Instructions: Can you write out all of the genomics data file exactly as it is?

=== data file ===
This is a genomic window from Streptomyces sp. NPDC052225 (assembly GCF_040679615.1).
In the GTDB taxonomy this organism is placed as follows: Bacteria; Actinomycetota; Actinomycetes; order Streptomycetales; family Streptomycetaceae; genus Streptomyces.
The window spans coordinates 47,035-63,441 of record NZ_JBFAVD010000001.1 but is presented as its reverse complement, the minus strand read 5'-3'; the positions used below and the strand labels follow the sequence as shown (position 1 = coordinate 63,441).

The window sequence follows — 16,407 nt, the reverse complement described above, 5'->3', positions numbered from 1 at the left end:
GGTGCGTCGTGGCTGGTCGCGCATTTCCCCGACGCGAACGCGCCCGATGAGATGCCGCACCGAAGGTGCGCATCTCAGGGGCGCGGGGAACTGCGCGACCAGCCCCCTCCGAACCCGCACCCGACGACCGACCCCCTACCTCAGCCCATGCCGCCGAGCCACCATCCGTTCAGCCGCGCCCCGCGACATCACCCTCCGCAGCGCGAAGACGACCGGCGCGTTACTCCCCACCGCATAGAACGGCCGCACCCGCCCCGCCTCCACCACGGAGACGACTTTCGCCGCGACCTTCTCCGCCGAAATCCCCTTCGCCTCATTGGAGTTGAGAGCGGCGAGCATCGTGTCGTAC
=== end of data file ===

This is a genomic window from Streptomyces sp. NPDC052225 (assembly GCF_040679615.1).
In the GTDB taxonomy this organism is placed as follows: Bacteria; Actinomycetota; Actinomycetes; order Streptomycetales; family Streptomycetaceae; genus Streptomyces.
The window spans coordinates 47,035-63,441 of record NZ_JBFAVD010000001.1 but is presented as its reverse complement, the minus strand read 5'-3'; the positions used below and the strand labels follow the sequence as shown (position 1 = coordinate 63,441).

The window sequence follows — 16,407 nt, the reverse complement described above, 5'->3', positions numbered from 1 at the left end:
GGTGCGTCGTGGCTGGTCGCGCATTTCCCCGACGCGAACGCGCCCGATGAGATGCCGCACCGAAGGTGCGCATCTCAGGGGCGCGGGGAACTGCGCGACCAGCCCCCTCCGAACCCGCACCCGACGACCGACCCCCTACCTCAGCCCATGCCGCCGAGCCACCATCCGTTCAGCCGCGCCCCGCGACATCACCCTCCGCAGCGCGAAGACGACCGGCGCGTTACTCCCCACCGCATAGAACGGCCGCACCCGCCCCGCCTCCACCACGGAGACGACTTTCGCCGCGACCTTCTCCGCCGAAATCCCCTTCGCCTCATTGGAGTTGAGAGCGGCGAGCATCGTGTCGTAC